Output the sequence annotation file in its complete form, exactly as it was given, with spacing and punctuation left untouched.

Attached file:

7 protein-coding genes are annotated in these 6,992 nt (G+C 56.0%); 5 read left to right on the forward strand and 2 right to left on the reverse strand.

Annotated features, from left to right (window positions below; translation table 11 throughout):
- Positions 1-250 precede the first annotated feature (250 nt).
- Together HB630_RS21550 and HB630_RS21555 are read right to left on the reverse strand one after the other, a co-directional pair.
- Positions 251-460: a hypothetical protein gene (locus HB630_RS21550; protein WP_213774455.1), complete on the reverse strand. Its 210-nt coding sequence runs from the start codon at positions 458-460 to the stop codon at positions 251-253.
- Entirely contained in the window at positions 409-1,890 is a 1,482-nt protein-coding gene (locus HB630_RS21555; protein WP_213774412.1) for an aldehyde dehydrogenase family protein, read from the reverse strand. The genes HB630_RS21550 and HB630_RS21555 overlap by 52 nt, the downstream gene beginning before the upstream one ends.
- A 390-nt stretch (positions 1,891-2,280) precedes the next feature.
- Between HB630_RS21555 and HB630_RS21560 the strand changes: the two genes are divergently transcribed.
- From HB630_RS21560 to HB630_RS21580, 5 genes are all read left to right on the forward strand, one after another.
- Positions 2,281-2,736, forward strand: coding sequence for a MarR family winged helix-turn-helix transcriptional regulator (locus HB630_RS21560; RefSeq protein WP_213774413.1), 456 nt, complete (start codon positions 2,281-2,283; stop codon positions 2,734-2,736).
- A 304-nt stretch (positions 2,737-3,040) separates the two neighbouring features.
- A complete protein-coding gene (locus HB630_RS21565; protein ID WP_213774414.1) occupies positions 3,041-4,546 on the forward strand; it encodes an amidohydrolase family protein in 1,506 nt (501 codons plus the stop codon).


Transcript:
7 protein-coding genes are annotated in these 6,992 nt (G+C 56.0%); 5 read left to right on the forward strand and 2 right to left on the reverse strand.

Annotated features, from left to right (window positions below; translation table 11 throughout):
- Positions 1-250 precede the first annotated feature (250 nt).
- Together HB630_RS21550 and HB630_RS21555 are read right to left on the reverse strand one after the other, a co-directional pair.
- Positions 251-460: a hypothetical protein gene (locus HB630_RS21550; protein WP_213774455.1), complete on the reverse strand. Its 210-nt coding sequence runs from the start codon at positions 458-460 to the stop codon at positions 251-253.
- Entirely contained in the window at positions 409-1,890 is a 1,482-nt protein-coding gene (locus HB630_RS21555; protein WP_213774412.1) for an aldehyde dehydrogenase family protein, read from the reverse strand. The genes HB630_RS21550 and HB630_RS21555 overlap by 52 nt, the downstream gene beginning before the upstream one ends.
- A 390-nt stretch (positions 1,891-2,280) precedes the next feature.
- Between HB630_RS21555 and HB630_RS21560 the strand changes: the two genes are divergently transcribed.
- From HB630_RS21560 to HB630_RS21580, 5 genes are all read left to right on the forward strand, one after another.
- Positions 2,281-2,736, forward strand: coding sequence for a MarR family winged helix-turn-helix transcriptional regulator (locus HB630_RS21560; RefSeq protein WP_213774413.1), 456 nt, complete (start codon positions 2,281-2,283; stop codon positions 2,734-2,736).
- A 304-nt stretch (positions 2,737-3,040) separates the two neighbouring features.
- A complete protein-coding gene (locus HB630_RS21565; protein ID WP_213774414.1) occupies positions 3,041-4,546 on the forward strand; it encodes an amidohydrolase family protein in 1,506 nt (501 codons plus the stop codon).